Been listening to the all-Christmas music stations lately? Did you know that all these favorite tunes actually first “hit it big” in the 1940s—that’s 80 years ago! If that doesn’t tell us something sentiment of the season!
Name the tune; name the artist who “first” made it a hit (all of these have been popular with more than one covering!):
1-(1942) Irving Berlin wrote this tune for a scene from the first of two very popular iterations of a Vermont inn without snow; it’s been combined with another song in some of its most popular renditions.
2-(1947) Written by the same cowboy who popularized the tune, the idea for the song came after riding his horse in the (now) Hollywood Christmas Parade.
3-(1944) Hugh Martin (Joni’s good friend!) wrote this favorite tune for “Meet Me in St. Louis.” “I found a little madrigal-like tune that I liked but couldn’t make work, so I played with it for two or three days and then threw it in the wastebasket.” Luckily, his partner had heard the tune, too, and told Martin it was too good to throw away. “We dug around the wastebasket and found it,” Blaine recalled. “Thank the Lord we found it.”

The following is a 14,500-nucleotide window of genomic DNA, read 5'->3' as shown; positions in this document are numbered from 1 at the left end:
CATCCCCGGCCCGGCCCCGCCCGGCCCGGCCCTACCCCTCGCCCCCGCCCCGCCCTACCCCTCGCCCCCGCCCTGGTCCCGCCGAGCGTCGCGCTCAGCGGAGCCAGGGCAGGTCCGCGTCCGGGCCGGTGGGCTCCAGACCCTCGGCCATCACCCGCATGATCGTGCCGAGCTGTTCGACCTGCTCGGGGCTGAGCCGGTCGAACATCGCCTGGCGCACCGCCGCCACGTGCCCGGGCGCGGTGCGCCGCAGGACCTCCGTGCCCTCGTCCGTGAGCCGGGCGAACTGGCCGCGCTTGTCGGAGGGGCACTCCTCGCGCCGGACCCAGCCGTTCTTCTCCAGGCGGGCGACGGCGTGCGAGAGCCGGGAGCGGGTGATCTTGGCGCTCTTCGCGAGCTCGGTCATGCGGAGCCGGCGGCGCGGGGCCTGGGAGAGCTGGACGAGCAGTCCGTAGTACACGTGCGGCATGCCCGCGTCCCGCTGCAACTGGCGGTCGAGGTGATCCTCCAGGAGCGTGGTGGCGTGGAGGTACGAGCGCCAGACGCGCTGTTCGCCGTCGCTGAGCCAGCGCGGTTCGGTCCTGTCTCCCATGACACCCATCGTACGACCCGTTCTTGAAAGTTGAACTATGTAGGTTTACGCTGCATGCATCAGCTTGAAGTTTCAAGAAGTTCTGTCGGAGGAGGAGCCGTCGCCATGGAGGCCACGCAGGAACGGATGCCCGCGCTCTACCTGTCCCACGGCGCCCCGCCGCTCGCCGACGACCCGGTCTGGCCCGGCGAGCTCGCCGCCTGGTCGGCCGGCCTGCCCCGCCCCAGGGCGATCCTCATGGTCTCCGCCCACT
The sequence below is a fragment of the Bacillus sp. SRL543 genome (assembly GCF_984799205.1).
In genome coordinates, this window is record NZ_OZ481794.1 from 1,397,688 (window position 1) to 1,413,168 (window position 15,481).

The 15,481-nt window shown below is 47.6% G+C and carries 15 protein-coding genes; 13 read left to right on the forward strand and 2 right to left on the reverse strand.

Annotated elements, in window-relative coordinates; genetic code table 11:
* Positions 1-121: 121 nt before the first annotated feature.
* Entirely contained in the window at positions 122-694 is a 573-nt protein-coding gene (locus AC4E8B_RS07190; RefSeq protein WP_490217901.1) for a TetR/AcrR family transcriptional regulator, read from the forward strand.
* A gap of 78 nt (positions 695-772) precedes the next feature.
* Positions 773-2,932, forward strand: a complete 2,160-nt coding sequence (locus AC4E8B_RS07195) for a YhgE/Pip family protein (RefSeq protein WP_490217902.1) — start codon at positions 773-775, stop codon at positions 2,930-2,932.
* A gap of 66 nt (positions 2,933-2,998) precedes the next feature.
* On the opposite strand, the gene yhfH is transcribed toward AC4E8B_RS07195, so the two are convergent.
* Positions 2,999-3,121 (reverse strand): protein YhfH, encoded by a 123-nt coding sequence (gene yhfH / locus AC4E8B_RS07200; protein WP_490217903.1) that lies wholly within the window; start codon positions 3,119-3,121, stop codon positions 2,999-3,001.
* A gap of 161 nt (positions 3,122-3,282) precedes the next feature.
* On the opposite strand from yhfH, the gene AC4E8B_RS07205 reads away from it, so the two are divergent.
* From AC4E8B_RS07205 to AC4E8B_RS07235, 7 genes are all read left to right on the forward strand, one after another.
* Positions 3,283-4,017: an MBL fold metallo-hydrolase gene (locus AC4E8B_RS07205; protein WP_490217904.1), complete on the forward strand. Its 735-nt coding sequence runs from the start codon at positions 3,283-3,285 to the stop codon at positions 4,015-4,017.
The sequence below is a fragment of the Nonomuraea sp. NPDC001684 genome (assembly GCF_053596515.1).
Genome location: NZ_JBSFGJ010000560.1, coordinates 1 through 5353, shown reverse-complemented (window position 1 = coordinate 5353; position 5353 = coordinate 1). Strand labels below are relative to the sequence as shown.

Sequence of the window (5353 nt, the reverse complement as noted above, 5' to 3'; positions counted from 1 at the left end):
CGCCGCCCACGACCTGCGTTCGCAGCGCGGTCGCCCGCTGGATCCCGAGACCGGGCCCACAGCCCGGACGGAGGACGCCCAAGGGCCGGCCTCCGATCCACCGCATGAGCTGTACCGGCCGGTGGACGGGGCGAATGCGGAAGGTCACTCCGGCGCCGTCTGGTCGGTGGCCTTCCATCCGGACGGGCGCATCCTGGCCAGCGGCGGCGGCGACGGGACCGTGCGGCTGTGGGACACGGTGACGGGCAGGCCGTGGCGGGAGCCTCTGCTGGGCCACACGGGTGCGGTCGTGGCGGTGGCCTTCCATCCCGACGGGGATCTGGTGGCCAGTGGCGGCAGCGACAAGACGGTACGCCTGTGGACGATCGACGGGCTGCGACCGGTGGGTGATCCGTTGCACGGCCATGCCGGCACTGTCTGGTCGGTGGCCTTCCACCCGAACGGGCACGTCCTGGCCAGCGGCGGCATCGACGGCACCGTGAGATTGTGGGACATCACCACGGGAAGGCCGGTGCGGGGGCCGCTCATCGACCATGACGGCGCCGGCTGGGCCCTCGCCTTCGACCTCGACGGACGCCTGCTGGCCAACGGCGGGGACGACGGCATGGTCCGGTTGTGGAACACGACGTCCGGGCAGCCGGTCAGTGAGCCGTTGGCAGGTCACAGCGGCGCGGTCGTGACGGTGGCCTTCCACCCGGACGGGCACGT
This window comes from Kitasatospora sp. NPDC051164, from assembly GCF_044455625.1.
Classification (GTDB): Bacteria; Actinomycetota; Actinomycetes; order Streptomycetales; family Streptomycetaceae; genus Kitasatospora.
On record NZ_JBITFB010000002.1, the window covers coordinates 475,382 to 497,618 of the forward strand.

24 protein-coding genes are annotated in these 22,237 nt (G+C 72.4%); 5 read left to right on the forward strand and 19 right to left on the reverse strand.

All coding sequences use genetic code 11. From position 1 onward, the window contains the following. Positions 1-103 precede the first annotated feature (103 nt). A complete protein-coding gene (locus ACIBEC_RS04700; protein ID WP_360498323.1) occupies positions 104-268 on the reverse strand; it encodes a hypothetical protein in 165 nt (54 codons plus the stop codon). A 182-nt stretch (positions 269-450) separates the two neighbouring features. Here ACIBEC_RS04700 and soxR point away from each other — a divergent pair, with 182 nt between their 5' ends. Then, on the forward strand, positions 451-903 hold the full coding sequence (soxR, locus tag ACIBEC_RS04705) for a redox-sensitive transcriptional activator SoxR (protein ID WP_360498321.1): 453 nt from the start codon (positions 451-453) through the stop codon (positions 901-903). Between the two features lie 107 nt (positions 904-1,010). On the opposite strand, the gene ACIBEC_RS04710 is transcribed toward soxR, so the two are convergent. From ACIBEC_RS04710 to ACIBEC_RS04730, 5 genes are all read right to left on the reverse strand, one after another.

4-(1946) Written by the “Velvet Fog” Mel Torme, this holiday standard (commonly subtitled) written on a blistering hot summer day was popularized by a different crooner.
5-(1941) Yes, two Berlin songs make the list—this one also from the popular films of 1942 and eponymous remake in 1954.
6-(1949) The animal featured in the song (which subsequently came to TV as animated special) originally appeared in a booklet published by Montgomery Ward.
7-(1943) Originally written to honor soldiers overseas (remember, it’s the 40s!), this song is written as a letter.
8-(1945) Written by the great Sammy Cahn and Jules Styne, the tune speaks to the miserable weather (though they also wrote in CA sunshine) and given the lyrics “we’ve no place to go” strangely appropriate for 2020.
9-(1949) This tale of unrequited love during the holidays is now a classic, probably thanks to the guy who made it a hit ten years later with his Christmas album.
10-(1948) Originally recorded as an instrumental (who can forget Arthur Fiedler’s snap of the “whip” and “neigh” of the horse), a list of artists have made the lyrics equally popular.
Email your answers for this week’s game to Peg@ambaa.com.
Answers to last week’s “LISTS” Trivia:
1-What young men do to pursue a military career. Enlist
2-Writes fiction. Novelist
4-Practice of the Cold War when people were excluded based on presumed political view (especially in Hollywood). Blacklist
5-Billy Graham; Billy Sunday; Dwight Moody; et al. Evangelist
6-John D. Rockefeller; Adam Smith; Donald Trump; et al. Capitalist
7-To do items. Checklist … “Honey Do” List ain’t bad either
8-Song line-up on Spotify or iTunes. Playlist
9-Some who accepts the world as it literally is and deals with that accordingly. Realist
10-Popular TV series (2008-2015) starring Simon Baker as crime consultant. Mentalist